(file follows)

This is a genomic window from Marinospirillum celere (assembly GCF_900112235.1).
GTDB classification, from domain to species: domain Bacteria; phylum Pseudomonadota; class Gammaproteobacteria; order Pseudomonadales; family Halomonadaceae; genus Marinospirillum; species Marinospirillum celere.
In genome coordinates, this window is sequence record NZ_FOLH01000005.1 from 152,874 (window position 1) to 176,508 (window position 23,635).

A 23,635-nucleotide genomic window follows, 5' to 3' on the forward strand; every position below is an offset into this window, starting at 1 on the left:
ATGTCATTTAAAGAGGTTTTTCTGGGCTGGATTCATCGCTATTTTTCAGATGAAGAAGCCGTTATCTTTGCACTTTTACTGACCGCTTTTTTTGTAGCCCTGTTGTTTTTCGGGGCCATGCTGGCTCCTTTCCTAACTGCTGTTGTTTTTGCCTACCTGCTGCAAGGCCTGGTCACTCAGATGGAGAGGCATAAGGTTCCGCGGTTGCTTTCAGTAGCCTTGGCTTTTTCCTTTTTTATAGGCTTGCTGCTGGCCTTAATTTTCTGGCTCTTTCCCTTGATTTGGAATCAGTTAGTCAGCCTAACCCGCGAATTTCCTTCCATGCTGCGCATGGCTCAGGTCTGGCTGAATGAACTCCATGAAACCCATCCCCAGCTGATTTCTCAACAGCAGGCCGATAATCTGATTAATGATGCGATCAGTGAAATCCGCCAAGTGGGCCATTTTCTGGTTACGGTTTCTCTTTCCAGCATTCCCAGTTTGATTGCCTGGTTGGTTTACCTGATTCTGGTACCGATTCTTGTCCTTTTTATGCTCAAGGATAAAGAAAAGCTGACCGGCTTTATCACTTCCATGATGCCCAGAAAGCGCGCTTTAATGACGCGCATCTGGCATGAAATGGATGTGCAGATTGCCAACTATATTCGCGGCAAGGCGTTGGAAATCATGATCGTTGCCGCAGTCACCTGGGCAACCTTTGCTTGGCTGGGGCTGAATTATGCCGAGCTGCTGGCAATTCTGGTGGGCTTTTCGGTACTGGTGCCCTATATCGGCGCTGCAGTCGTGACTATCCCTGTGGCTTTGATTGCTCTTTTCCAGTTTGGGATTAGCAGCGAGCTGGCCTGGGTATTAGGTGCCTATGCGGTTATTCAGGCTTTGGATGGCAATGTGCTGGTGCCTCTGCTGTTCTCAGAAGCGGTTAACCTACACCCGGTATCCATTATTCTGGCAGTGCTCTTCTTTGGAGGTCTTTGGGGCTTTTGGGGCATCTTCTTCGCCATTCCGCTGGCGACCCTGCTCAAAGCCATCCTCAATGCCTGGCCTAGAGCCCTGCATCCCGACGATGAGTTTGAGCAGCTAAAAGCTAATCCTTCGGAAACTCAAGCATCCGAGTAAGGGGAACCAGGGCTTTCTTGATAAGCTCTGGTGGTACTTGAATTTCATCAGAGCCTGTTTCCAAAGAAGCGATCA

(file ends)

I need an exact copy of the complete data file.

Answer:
This is a genomic window from Marinospirillum celere (assembly GCF_900112235.1).
GTDB classification, from domain to species: domain Bacteria; phylum Pseudomonadota; class Gammaproteobacteria; order Pseudomonadales; family Halomonadaceae; genus Marinospirillum; species Marinospirillum celere.
In genome coordinates, this window is sequence record NZ_FOLH01000005.1 from 152,874 (window position 1) to 176,508 (window position 23,635).

A 23,635-nucleotide genomic window follows, 5' to 3' on the forward strand; every position below is an offset into this window, starting at 1 on the left:
ATGTCATTTAAAGAGGTTTTTCTGGGCTGGATTCATCGCTATTTTTCAGATGAAGAAGCCGTTATCTTTGCACTTTTACTGACCGCTTTTTTTGTAGCCCTGTTGTTTTTCGGGGCCATGCTGGCTCCTTTCCTAACTGCTGTTGTTTTTGCCTACCTGCTGCAAGGCCTGGTCACTCAGATGGAGAGGCATAAGGTTCCGCGGTTGCTTTCAGTAGCCTTGGCTTTTTCCTTTTTTATAGGCTTGCTGCTGGCCTTAATTTTCTGGCTCTTTCCCTTGATTTGGAATCAGTTAGTCAGCCTAACCCGCGAATTTCCTTCCATGCTGCGCATGGCTCAGGTCTGGCTGAATGAACTCCATGAAACCCATCCCCAGCTGATTTCTCAACAGCAGGCCGATAATCTGATTAATGATGCGATCAGTGAAATCCGCCAAGTGGGCCATTTTCTGGTTACGGTTTCTCTTTCCAGCATTCCCAGTTTGATTGCCTGGTTGGTTTACCTGATTCTGGTACCGATTCTTGTCCTTTTTATGCTCAAGGATAAAGAAAAGCTGACCGGCTTTATCACTTCCATGATGCCCAGAAAGCGCGCTTTAATGACGCGCATCTGGCATGAAATGGATGTGCAGATTGCCAACTATATTCGCGGCAAGGCGTTGGAAATCATGATCGTTGCCGCAGTCACCTGGGCAACCTTTGCTTGGCTGGGGCTGAATTATGCCGAGCTGCTGGCAATTCTGGTGGGCTTTTCGGTACTGGTGCCCTATATCGGCGCTGCAGTCGTGACTATCCCTGTGGCTTTGATTGCTCTTTTCCAGTTTGGGATTAGCAGCGAGCTGGCCTGGGTATTAGGTGCCTATGCGGTTATTCAGGCTTTGGATGGCAATGTGCTGGTGCCTCTGCTGTTCTCAGAAGCGGTTAACCTACACCCGGTATCCATTATTCTGGCAGTGCTCTTCTTTGGAGGTCTTTGGGGCTTTTGGGGCATCTTCTTCGCCATTCCGCTGGCGACCCTGCTCAAAGCCATCCTCAATGCCTGGCCTAGAGCCCTGCATCCCGACGATGAGTTTGAGCAGCTAAAAGCTAATCCTTCGGAAACTCAAGCATCCGAGTAAGGGGAACCAGGGCTTTCTTGATAAGCTCTGGTGGTACTTGAATTTCATCAGAGCCTGTTTCCAAAGAAGCGATCA